How To Improve Your Uphill Riding: 10 Tips
How To Improve Your Uphill Riding: 10 Tips
For most beginner to intermediate cyclists, one of the most common challenges on the bike is cycling uphill. Struggling with building up the fitness and strength to conquer steep climbs is one of the most common struggles for new riders.
Cycling uphill doesn’t need to inhibit you from fully enjoying your cycling experience. Whether the climb grade is a moderate 3% or a killer 20%+ beast of a climb, riding uphill on a bicycle is often dreaded but seldom understood in a way to make it not only manageable, but also -dare we say -enjoyable.
In this article we discuss the basics of climbing hills on a bike, and offer five key tips to becoming a better hill climber!
Hills aren’t scary. Let’s break it down…
Becoming a better uphill cyclist starts with looking at the essential factors that determine a rider’s ability to tackle steeper grades.
Some of these factors have to do with the rider, others with the bike…
When it comes to the rider, attention should be paid to: Cadence, aerobic capacity, pacing, breathing and nutrition (or refueling on the bike)
Looking at bike setup, big hills can be made easier by choosing more appropriate gearing, making your bike lighter and making sure your bike fit is dialed.
Ten tips to become a better hill climber
- Spin faster: cadence is the number of pedal revolutions per minute. On flat roads, a good average cadence (for non-competitive cyclists) is between 75-90 rpm. A cadence of 60-75 rpm is good for climbs. Keep your pedal stroke smooth and consistent. To avoid disruptions to your balance which is easier to happen at slower climbing speeds on steeper climbs.
- Stay in the saddle: climbing out of the saddle is an advanced riding skill because you’re engaging larger muscle groups. Staying in the saddle allows you to conserve more energy by spinning a lower gear and maintain a regular breathing rhythm.
- Avoid going too hard too early: learn to have a pacing strategy based on your current level of fitness and endurance. Make sure you leave enough reserve energy to get you through the whole climb, especially on longer ones, or on a particularly hilly route. Once you hit the point of exhaustion, you might be forced to dismount and walk. That’s okay sometimes, too. Building the necessary fitness to climb big, steep hills takes time. On group rides, ride at your own pace and don’t get too carried away early.
- Power-to-weight ratio matters: The better your power-to-weight ratio, the stronger a cyclist you become. There are two ways to improve your power-to-weight ratio 1) Increase your power output by better training to increase your strength and aerobic capacity or 2) drop some weight. Ideally, you can work on both! A basic yet structured training plan, combined with good nutrition and sleep, can allow you to simultaneously improve your endurance and power while shedding extra weight.
- Shift before you have to: Learn to look ahead to anticipate changes in the road grade, then shift early to be in the right gear before it’s too late. If you hit the steepest section of the climb in the wrong gear, smooth gear changes become difficult and can disrupt your cadence.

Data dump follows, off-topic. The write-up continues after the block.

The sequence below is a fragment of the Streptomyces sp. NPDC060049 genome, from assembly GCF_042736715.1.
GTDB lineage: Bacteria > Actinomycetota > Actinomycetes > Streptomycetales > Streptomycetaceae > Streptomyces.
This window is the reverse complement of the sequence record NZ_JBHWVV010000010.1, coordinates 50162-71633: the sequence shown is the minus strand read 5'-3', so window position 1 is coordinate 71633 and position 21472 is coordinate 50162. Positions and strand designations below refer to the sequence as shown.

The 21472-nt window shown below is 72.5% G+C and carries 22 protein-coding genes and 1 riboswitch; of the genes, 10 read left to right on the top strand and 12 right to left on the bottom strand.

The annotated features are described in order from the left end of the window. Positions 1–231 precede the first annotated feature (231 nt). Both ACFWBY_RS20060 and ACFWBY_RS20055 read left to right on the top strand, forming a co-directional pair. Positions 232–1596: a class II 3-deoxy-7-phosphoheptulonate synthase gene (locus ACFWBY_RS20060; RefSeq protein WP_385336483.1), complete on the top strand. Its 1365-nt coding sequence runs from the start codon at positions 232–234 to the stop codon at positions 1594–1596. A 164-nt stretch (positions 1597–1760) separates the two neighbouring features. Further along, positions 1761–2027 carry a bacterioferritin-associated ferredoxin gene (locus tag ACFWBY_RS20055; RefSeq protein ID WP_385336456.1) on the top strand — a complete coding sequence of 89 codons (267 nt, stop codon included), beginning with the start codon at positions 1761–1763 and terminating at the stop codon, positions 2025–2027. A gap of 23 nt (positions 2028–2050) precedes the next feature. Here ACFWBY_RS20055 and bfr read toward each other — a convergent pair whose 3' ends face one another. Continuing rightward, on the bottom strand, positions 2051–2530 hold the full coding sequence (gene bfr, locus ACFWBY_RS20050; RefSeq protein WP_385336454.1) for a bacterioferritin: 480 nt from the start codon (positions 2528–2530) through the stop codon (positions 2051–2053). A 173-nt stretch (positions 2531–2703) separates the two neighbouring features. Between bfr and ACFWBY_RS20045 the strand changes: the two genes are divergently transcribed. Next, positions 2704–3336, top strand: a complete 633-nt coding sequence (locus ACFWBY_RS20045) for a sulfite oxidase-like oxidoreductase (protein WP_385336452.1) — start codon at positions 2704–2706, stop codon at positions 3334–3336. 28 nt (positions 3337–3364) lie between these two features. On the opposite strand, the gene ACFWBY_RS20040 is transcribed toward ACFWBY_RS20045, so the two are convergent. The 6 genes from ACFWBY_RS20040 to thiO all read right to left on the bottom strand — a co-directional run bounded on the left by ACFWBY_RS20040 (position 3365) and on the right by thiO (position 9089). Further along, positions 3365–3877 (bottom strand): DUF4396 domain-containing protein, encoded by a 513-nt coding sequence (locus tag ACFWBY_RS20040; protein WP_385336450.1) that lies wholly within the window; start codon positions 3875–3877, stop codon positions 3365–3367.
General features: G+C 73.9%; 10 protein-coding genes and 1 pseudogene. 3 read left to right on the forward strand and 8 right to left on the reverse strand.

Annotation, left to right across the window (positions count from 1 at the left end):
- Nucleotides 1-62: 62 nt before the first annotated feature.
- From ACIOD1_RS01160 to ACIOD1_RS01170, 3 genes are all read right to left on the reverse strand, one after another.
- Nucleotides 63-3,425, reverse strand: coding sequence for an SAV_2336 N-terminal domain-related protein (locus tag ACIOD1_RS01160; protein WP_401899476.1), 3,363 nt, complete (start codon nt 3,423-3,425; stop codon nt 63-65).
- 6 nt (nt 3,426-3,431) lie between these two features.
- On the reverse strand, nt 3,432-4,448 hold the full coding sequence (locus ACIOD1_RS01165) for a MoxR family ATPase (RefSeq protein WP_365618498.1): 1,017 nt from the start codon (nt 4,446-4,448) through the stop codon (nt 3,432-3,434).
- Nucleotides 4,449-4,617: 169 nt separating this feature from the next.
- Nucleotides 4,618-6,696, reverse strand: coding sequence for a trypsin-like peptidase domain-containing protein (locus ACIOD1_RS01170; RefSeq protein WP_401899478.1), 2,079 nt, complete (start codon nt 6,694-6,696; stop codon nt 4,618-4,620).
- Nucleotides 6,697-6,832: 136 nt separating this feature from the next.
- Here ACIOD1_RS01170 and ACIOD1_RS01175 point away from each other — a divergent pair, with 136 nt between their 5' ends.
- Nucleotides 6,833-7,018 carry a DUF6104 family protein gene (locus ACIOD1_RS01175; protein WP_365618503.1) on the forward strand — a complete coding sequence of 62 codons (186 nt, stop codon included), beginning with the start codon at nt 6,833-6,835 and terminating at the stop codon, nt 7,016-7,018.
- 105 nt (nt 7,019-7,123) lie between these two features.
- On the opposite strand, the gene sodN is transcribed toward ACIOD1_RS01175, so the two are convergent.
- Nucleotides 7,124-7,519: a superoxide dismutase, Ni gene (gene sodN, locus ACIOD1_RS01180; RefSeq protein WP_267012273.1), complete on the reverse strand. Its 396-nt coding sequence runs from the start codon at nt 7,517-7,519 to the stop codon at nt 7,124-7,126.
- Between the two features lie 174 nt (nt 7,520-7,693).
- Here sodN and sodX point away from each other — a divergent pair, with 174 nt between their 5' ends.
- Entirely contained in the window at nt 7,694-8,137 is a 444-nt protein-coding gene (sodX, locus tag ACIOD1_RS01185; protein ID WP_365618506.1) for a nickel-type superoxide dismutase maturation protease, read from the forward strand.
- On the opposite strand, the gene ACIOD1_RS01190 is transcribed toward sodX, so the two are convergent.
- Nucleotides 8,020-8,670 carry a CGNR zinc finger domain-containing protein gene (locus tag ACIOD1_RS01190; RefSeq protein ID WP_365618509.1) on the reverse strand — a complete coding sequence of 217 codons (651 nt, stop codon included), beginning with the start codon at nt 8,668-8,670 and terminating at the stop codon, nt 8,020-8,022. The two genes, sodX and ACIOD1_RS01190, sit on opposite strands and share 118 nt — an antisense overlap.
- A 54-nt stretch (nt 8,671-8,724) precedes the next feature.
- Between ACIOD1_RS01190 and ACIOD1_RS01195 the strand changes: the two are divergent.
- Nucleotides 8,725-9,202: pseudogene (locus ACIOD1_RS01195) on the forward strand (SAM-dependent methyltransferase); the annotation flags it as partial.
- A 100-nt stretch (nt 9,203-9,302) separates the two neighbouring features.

- Check your bike fit and riding position: While we assume that you already ride a bike that fits you well, that may not always be the case. Invest in a professional bike fitting session with an experienced fitter which will enable you to adjust any issues in your position on the bike. You’ll be surprised how a difference of only a few millimeters can make a huge impact on your comfort and ability to deliver power to the cranks.
- Experiment with various hand positions on the handlebars: For example, use your handlebars hoods to sit in a more upright position and allow for more unrestricted breathing. Or tuck in low on the drops to decrease the effect of a stiff headwind.
- The body and mind work in tandem: While your aerobic fitness, power-to-weight ratio and endurance conditioning on the bike will play a major role in your hill climbing prowess, we should remember that psychology has a significant impact on physical efforts. Practice breaking down big efforts into smaller chunks to allow your mind to focus on one at a time.
- Having a route plan helps: Exploring new riding routes is one of the great things about cycling, but planning your ride before you go out helps you anticipate what lies ahead, and set your pacing strategy accordingly. Route planning also helps you carry adequate gear and nutrition. On mountain climbs, the weather can quickly change, and carrying an extra layer can mean the difference between enjoying a big day on the ride or shivering in misery the rest of the way home.
10. Finally, try to relax: Tensing up will cause you to expend more energy that would otherwise be best reserved to give you that extra boost in the final part of a tough climb. Maintain a light grip on the handlebars, bend at the elbows and keep your chest open for easier breathing. If you use a heart rate monitor, keep an eye on your heart rate and avoid hitting your anaerobic threshold, which is the point at which lactic acid builds up faster than your muscles can metabolize it.